Pre-Construction Services – NYPD Training Facility
Whitestone Associates, Inc. provided pre-construction engineering services required to install and monitor geotechnical instrumentation for the New York Police Academy training facility complex project in Queens, New York. The complex replaced an older academy that opened in 1964 in order to consolidate City-wide training facilities.
The $1 billion complex is located on a city-owned, 30-acre lot in College Point and includes classrooms, offices, a gym, and training facilities constructed to simulate conditions officers face on the street. A firing range, driver training area and a tactical training village will be built as police facilities scattered around the city will be consolidated at this location.
The subsurface conditions at the site consisted of deep uncontrolled fill approximately 25 feet deep underlain by soft, compressible organic silts, clays, and peat deposits that extended to depths of 50 feet to 100 feet below the ground surface. Suitable bearing materials were as deep as 150 feet in portions of the site. As a result of poor subsurface conditions, the majority of the multi-story structures at the site were founded on deep steel pile foundation systems; however, an eight-acre Emergency Vehicle Operator Course and associated two-story parking garage structure were considered potential candidates for an alternative shallow foundation system that relied upon ground improvement. This shallow foundation alternative was considered due to relatively light building loads and substantial site area.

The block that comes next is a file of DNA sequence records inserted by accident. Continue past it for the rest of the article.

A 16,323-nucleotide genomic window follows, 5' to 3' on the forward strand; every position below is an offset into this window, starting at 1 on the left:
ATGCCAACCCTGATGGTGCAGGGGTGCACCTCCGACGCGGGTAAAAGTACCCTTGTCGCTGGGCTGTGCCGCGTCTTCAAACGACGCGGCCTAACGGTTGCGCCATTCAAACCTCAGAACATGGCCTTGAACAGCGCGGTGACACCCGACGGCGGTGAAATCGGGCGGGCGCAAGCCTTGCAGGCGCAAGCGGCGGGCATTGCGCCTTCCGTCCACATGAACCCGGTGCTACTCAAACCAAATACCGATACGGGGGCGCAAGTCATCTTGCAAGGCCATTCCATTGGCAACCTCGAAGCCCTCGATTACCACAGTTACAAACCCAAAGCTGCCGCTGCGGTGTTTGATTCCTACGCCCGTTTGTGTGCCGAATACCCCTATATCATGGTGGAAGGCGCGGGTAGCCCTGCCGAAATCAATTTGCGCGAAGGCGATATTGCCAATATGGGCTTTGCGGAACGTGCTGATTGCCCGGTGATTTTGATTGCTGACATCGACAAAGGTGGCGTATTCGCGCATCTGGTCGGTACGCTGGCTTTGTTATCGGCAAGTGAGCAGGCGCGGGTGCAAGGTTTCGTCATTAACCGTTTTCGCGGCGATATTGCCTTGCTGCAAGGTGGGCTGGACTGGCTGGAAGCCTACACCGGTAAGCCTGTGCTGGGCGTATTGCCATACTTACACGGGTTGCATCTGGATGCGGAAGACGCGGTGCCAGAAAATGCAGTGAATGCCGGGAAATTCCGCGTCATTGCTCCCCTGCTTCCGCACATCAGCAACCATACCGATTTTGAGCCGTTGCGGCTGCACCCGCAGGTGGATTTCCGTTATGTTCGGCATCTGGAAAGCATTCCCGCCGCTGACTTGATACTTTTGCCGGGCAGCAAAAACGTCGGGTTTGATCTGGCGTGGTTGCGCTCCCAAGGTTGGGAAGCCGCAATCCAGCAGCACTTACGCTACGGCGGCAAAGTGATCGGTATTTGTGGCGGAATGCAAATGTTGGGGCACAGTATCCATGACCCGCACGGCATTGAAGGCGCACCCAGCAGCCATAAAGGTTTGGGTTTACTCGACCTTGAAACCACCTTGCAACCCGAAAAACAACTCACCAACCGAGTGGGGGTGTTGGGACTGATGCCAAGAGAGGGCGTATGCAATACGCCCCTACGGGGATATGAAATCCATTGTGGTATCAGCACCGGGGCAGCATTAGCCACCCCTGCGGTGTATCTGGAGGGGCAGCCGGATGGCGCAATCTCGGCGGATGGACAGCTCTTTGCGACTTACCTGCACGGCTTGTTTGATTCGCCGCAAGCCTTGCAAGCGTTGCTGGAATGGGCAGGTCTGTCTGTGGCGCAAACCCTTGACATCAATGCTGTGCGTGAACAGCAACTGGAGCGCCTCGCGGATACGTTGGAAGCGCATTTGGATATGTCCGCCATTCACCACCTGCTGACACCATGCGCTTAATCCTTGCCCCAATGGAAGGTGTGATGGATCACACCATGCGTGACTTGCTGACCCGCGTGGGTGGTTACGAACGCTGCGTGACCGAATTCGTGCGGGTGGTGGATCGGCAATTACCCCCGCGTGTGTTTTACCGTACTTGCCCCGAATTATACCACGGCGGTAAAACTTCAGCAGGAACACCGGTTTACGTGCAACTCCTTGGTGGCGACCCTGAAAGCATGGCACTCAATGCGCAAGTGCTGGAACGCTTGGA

A surcharge program in conjunction with the installation of wick drains was considered for the proposed ground improvement program and a pilot test program was developed to evaluate the effectiveness of a surcharge program.
For the test pilot program, Whitestone installed specialty geotechnical instrumentation consisting of multi-level, vibrating wire piezometers to evaluate increases in pore water pressure due to the added surcharge, magnetic extensometers to evaluate the magnitude of settlement within specific subsurface stratum at various depths, and both Borros anchors and conventional settlement plates to monitor overall settlement magnitudes as well as prepared shop drawings and contractor submittals. The instruments were installed to depths ranging from 40 feet to 85 feet below the ground surface. The geotechnical instrumentation was directed to a central data center for ease of data collection.